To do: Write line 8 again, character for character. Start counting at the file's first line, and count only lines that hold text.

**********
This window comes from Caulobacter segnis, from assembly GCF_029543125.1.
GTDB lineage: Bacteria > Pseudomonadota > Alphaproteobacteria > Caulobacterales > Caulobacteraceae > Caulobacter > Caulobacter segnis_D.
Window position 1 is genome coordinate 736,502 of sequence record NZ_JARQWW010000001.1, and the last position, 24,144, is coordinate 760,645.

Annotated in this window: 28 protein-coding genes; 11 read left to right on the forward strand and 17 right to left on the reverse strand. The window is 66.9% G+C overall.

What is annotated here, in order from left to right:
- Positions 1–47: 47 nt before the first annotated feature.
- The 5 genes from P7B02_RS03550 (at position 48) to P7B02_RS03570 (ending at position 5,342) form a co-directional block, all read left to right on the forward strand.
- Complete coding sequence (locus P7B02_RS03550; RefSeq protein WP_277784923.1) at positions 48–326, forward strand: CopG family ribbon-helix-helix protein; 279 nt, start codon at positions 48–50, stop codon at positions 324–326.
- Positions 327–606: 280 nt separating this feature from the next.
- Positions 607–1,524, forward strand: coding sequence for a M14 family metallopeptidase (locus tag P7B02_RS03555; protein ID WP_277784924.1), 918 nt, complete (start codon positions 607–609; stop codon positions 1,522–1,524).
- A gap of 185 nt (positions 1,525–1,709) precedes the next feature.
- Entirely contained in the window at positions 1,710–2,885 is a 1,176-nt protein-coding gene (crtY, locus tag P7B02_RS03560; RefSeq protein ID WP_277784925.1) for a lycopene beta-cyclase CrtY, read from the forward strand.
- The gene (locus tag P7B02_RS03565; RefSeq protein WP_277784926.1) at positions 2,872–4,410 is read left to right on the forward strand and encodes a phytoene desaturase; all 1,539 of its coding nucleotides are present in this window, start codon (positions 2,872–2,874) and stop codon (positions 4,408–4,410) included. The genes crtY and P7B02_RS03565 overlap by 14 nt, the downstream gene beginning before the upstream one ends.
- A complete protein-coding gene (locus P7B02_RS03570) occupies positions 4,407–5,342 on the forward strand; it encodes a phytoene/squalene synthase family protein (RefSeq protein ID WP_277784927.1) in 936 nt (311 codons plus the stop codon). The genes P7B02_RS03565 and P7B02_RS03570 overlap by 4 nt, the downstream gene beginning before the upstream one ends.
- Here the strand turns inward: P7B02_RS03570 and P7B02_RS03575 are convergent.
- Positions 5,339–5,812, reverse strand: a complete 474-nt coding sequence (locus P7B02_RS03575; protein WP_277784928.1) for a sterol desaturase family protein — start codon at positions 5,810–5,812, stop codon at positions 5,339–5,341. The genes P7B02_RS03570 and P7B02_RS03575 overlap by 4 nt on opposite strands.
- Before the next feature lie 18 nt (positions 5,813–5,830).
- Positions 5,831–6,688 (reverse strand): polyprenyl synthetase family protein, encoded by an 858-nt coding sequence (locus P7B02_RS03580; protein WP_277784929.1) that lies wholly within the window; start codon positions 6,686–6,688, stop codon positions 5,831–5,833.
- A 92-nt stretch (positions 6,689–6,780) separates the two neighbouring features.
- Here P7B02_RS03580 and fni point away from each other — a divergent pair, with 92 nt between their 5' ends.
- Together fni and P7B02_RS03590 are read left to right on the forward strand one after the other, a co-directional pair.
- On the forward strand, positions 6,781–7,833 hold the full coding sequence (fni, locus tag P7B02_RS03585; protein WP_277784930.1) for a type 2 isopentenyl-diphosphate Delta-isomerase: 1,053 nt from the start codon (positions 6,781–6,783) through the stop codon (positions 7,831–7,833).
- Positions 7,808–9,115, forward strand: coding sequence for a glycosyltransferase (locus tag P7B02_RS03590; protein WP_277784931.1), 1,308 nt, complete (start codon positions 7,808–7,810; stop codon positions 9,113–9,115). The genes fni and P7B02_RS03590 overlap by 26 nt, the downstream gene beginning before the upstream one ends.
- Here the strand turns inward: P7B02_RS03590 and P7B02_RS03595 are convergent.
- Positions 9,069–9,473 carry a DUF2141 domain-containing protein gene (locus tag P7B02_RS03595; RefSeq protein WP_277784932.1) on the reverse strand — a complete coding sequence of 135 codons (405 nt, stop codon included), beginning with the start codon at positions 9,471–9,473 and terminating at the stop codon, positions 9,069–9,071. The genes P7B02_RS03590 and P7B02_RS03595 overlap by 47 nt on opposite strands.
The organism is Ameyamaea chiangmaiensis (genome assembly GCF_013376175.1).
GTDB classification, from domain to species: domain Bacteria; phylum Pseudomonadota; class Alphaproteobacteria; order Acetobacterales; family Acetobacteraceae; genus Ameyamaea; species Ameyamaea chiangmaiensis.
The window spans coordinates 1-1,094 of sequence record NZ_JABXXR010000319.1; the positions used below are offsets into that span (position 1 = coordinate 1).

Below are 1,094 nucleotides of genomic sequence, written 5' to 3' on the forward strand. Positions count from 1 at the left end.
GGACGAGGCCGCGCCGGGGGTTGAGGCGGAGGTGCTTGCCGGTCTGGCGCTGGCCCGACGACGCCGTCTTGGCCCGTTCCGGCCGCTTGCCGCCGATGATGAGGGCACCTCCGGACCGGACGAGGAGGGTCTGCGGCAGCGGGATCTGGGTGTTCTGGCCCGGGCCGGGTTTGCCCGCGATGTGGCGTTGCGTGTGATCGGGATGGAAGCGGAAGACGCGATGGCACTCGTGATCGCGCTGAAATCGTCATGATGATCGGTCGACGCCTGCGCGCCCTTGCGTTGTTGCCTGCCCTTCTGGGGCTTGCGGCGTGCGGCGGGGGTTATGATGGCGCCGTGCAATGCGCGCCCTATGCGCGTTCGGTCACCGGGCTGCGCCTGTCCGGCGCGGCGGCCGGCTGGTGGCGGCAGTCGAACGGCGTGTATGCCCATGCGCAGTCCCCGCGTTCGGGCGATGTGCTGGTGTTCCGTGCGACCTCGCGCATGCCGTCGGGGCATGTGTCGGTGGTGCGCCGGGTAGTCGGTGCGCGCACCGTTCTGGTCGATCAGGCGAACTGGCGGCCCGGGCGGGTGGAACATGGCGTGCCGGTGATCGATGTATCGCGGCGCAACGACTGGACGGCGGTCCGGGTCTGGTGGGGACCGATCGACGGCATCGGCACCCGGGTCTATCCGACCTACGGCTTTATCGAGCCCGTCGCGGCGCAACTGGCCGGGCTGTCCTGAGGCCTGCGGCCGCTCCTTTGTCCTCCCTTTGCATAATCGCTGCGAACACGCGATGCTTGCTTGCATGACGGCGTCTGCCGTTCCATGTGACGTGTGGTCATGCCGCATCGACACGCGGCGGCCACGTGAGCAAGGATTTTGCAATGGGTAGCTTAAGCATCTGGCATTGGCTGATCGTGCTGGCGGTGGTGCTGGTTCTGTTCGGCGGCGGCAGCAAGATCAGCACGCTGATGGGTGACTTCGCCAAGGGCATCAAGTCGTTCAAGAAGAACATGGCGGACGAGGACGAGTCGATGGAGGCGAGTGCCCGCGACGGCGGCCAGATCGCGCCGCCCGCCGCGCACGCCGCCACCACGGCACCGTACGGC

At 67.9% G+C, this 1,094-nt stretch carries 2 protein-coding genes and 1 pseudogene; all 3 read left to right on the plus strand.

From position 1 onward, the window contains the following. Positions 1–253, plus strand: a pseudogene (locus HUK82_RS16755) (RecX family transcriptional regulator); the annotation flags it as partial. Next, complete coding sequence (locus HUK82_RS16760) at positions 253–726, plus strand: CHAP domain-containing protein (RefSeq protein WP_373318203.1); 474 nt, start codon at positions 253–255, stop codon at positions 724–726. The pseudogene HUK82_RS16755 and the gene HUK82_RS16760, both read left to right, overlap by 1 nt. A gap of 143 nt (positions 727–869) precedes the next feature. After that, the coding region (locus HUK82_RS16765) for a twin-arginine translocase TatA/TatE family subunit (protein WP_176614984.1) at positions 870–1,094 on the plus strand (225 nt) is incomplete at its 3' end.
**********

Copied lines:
- Complete coding sequence (locus P7B02_RS03550; RefSeq protein WP_277784923.1) at positions 48–326, forward strand: CopG family ribbon-helix-helix protein; 279 nt, start codon at positions 48–50, stop codon at positions 324–326.